Ans. The first £20 10s. second £:33, third £16 10s. 4. A labourer was hired for 60 days upon this condition ; that for every daw he wrongla: he should receive 4s. and for every day he was idle should forfest 2s.; at the expiration of the time he received 71. 10s.; how many days did he work, and how many was he idle ?

Ins. He wrought 45 days, and was idle 15 days. 5. What number is that which being increased by its !, its (, and 18 more, will be doubled ?

Ans. 72. 6. A man gave to his three sons all his estate in money, viz. to F half, wanting 501., to G one-third, and to the rest, which was 101. less than the share of G; I demand the sum give!, and each man's port?

Aus, the sum given was £360, whereof F had £130, G £120, and H £110.

every cow

7. Two men, A and B, lay out equal sums of money in trade; A gains 1261. and B loses 871. and A's money is now double to B's; what did each lay out?

Ans. £300. 8. A farmer having driven his cattle to market, received for them all 1301. being paid for every ox 71. for 51. and for every calf il. 10s. there were twice as mauy cows as oxen, and three times as many calves as cows; how many were there of each sort?

Ans. 5 oxen, 10. cows, and 30 calves. 9. A, B, and C, playing at cards, staked 324 crowns ; but disputing about tricks, each man took as many as he could; A got a rertain pumber; B as many as A and 15 more; C got a 5th part of both their sums added togethes; how many did each get?

Ans. A got 127, B 142, C 51.

PERMUTATION OF QUANTITIES,

IS the showing how many different ways any given number of things may be changed.

To find the number of Permutations, or changes, that can be made of any given number of things all different from each other.:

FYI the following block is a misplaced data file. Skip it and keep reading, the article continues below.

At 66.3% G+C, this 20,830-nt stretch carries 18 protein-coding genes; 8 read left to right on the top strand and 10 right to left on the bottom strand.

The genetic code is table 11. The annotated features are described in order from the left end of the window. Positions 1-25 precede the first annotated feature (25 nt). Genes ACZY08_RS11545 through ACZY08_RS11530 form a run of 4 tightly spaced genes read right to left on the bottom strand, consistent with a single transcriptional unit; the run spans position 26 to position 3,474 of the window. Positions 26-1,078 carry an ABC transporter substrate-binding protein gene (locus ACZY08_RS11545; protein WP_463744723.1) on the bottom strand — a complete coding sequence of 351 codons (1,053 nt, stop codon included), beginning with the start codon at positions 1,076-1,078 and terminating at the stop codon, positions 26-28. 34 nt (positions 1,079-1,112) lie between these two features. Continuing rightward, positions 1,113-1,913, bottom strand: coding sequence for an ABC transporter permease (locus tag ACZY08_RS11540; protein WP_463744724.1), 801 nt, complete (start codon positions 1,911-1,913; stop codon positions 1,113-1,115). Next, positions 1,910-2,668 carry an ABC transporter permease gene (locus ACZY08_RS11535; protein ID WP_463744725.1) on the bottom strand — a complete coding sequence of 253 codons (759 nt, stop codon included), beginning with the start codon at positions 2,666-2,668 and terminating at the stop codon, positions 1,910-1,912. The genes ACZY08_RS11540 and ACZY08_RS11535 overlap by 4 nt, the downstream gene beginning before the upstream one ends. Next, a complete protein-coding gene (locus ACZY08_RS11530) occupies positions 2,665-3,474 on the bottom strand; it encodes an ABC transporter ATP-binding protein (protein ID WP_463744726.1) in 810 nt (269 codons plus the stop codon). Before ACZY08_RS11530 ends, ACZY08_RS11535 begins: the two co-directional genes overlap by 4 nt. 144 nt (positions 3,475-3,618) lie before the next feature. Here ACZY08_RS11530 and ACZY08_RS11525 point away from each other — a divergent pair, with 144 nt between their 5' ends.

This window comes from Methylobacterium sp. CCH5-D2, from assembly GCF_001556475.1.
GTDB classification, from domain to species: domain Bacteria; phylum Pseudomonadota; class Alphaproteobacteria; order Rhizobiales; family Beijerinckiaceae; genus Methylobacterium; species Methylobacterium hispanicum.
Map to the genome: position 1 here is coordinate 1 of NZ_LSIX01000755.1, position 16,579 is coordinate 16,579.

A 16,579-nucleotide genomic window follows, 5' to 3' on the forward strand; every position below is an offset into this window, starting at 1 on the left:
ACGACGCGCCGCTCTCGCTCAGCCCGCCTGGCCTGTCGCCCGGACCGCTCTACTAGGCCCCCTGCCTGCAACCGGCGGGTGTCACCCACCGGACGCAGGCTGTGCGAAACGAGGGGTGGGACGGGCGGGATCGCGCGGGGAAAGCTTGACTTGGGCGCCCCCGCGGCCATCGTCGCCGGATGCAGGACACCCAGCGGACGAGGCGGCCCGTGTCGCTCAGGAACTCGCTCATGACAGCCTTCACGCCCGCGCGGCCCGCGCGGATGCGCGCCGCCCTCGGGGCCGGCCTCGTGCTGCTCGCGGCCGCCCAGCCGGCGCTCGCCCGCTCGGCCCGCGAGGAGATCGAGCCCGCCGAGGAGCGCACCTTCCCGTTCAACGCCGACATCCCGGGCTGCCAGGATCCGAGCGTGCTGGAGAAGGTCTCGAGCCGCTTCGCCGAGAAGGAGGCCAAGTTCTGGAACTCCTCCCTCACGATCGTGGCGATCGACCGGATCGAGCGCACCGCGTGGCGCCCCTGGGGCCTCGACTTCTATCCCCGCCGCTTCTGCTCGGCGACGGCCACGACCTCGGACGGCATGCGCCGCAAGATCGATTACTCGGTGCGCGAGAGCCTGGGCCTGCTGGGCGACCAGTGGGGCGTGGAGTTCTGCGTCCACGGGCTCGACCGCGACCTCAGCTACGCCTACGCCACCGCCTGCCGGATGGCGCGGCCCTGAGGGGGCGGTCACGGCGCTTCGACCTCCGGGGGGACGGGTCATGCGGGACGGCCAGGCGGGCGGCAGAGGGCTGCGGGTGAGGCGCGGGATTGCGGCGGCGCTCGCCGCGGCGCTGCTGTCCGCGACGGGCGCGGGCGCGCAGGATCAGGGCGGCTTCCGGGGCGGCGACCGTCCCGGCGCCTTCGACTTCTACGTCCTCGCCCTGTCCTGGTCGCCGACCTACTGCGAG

RULE.--Multiply, all the terms of the natural series of numbers from one up to the given number, continually together, and the last product will be the answer required.

EXAMPLES.

1. How many changes can be

a b c made of the first three letters of

a cb he alphabet ?

3 bac Proof,

4 bca

5 cba 1x2336 Ans.

6 cab 2. How many changes may be rung on 3 bulls ?

Ans. 362880.

3. Seven gentlemen met at an inn, and were so well pleased with their host, and with each other, that they agreed to tarry so long as they, together with their host, could sit every day in a different position at dinner; how long must they have staid at said inn to have fulfilled their agreement ?

Ans. 11037 years.
ANNUITIES OR PENSIONS,

COMPUTED.AT
COMPOUND INTEREST.

CASE I.
To find the amount of an Annuity, or Pension, in arrears,

at Compound Interest.

RULE. 1. Make I the first term of a geometrical progression, and the amount of $1 or £1 for one year, at the given rate per cent. the ratio.

2. Carry on the series up to as many terms as the given number of years, and find its sum.

3. Multiply the sum thus found, by the given annuity, and the product will be the amount sought.

EXAMPLES. 1. If 125 dols. yearly rent, or annuity, be forborne (or unpaid) 4 years; what will it amount to at 6 per cent. per annum, compound interest ?

1+1,06 +1,1236+1,1910164,374616, sum of the series. * -Then, 4,374616 X 125=9516,827, the amount fought.

OR BY TABLE II. Multiply the Tabular nuniber under the rate, and opposite to the time, by the annuity, and the product will be the amount sought.

* The sum of the scries thus found, is the amount of ll. or 1 dollar annuity, for the giveu time, which may be found in Table Il. ready calcula. ted.

Hence, cither the amount or present worth of annuities may be readily round by tables for that purposc,

R